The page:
Regardless of the crowd my sister bakes for: be it the high school band, or bishops and high councilors and their spouses when her husband was stake president, or a congregation of fellow worshipers, or workers in the temple, Ann Marie infuses her love into everything she makes. And always, she says, she thinks of Connie.

“I never make just one loaf of bread,” she says. “I make six. Sharing is the best part of baking.”

There is a scene I like to imagine in my mind.  It’s an upper room in an inn, far away and long ago.  There are righteous men gathered to learn and be taught, and partake of the feast of the Passover. And so, down in the kitchen, below that sacred space, there is a woman who looks an awful lot like my sister Ann Marie. The tiny hairs on her forehead are wet with labor, and her apron is covered with flour.  She opens her window, and into the evening air, over there in the holy land, the aroma of Connie’s bread is wafting up to the hillsides.  I imagine her footsteps on the stairs as she carries her offering upward.  I imagine the hands of the Master, breaking bread, telling his disciples… take…eat…this do in remembrance of me.


4 cups flour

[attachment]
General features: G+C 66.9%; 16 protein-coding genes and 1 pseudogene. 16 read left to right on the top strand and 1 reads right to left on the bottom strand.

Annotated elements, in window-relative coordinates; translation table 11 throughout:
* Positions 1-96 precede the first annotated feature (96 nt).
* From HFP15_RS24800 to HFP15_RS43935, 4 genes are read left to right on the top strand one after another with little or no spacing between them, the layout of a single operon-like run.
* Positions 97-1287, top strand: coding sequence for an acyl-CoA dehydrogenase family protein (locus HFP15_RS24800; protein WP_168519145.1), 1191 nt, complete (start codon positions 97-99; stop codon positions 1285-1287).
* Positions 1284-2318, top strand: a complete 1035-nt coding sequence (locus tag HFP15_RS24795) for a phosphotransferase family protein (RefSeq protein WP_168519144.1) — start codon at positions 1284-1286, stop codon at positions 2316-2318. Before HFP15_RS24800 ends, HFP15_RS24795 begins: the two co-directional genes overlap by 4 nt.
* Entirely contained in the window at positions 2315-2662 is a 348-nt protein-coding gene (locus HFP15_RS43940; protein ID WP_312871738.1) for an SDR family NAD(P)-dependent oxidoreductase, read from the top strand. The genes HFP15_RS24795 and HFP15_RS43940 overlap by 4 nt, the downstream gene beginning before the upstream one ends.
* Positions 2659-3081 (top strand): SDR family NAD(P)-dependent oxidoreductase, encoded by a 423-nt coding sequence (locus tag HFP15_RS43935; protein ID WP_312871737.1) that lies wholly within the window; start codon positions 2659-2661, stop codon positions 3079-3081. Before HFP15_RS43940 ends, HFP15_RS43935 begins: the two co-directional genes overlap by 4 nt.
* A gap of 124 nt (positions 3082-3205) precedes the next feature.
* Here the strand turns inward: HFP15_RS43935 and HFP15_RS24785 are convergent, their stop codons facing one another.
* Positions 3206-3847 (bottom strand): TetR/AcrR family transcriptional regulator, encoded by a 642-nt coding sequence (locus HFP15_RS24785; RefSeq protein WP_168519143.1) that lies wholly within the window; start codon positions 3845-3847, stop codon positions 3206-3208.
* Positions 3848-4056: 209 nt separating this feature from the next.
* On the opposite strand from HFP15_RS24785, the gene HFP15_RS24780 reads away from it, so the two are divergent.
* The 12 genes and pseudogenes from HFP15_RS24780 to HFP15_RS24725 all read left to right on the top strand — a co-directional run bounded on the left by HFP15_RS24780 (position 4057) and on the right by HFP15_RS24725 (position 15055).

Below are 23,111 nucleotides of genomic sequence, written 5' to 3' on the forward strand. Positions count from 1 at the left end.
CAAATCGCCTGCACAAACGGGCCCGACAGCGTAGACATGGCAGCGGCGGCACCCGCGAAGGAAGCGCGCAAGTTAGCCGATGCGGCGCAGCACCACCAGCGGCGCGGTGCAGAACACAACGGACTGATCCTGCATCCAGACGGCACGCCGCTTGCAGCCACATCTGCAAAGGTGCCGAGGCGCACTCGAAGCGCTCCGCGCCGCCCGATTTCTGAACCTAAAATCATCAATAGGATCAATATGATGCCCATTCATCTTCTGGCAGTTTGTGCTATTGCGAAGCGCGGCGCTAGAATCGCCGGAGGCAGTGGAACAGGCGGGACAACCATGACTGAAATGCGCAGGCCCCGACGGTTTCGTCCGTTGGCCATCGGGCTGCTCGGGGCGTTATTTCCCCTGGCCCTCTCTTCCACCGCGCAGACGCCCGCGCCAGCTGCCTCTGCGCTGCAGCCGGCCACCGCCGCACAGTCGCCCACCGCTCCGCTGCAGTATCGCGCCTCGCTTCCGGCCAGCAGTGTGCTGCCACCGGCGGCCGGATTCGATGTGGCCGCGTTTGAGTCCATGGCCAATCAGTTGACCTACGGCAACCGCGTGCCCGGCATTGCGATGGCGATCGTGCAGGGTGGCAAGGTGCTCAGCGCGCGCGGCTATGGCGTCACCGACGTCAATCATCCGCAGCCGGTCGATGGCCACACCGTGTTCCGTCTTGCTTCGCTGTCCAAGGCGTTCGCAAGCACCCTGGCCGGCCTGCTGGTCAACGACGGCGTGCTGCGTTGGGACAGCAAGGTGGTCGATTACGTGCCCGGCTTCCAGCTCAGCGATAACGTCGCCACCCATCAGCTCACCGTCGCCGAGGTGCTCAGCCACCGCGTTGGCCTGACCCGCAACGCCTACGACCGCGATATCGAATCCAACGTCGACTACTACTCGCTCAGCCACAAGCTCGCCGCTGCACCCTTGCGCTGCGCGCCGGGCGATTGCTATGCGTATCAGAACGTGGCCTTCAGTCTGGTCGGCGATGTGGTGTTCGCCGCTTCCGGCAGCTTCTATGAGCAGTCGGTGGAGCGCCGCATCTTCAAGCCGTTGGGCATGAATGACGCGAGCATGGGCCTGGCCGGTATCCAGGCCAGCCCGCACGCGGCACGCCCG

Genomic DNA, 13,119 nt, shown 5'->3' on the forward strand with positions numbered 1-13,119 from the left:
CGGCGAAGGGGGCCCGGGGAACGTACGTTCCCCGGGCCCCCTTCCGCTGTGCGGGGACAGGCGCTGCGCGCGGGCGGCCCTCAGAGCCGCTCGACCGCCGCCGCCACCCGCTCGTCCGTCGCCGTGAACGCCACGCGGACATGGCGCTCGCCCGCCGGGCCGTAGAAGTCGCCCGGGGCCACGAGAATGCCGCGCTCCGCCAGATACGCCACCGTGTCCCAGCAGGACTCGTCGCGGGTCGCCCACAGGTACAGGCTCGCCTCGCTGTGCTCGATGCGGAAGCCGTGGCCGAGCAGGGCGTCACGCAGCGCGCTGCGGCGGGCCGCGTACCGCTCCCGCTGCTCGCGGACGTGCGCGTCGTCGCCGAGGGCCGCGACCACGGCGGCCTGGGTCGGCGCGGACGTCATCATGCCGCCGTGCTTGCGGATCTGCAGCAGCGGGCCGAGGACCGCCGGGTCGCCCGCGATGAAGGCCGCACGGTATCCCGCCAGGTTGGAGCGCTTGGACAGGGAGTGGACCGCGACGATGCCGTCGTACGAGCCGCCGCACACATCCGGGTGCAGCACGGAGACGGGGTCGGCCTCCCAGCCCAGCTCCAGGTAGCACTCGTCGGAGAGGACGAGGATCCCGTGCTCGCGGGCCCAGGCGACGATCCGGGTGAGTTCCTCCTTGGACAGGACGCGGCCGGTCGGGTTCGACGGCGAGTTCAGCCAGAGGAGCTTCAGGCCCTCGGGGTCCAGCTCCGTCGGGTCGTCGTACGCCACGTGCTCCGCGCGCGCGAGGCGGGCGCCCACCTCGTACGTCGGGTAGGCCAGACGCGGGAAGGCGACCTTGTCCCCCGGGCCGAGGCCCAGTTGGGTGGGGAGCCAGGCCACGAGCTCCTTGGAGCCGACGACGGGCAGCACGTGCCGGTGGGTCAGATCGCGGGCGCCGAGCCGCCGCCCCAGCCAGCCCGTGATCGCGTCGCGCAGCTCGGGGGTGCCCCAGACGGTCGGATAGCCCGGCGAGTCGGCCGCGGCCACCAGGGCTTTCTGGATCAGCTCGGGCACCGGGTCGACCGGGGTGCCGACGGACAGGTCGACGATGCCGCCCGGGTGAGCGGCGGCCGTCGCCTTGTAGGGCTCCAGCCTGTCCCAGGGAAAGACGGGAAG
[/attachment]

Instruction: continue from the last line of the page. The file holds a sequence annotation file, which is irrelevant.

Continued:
1 ½ Tbsp. instant yeast (rounded)  SAF brand is the best

½ c. sugar

1 Tbsp. salt

1/3 c. powdered Milk

3 Tbsp. shortening

2 2/3 cup warm water

Mix above ingredients together, dry ingredients first followed by shortening and water in a mixer with a bread dough hook.  Mix for 3-4 minutes to form a gluten.

Add 2-4 more cups flour, till mixture pulls away from the sides of the bowl.  Continue to mix on medium speed for 3-5 more minutes with cover on to “warm up” dough.

Grease pans with oil spray and use the same to cover your hands to make handling of the dough easier.

Preheat oven to 350 degrees.  Form dough into 2 loaves.  Cover and let rise til nearly double. (see Ann Marie’s tips below)  Bake for 25-30 minutes depending on how hot your oven runs.

Remove from oven and remove from pans.  Cool and enjoy.

Ann Marie’s tips for this recipe:
- Replace shortening with melted butter
- Use only SAF brand yeast (store in freezer, it will keep longer) and King Arthur flour

- “I mix this in my Bosch mixer and run it for several minutes. It only takes 10-15 minutes to rise.  That’s one of the secrets, getting the dough warm in the mixer. I can do six loaves of bread in an hour and a half, start to finish.” Seriously!?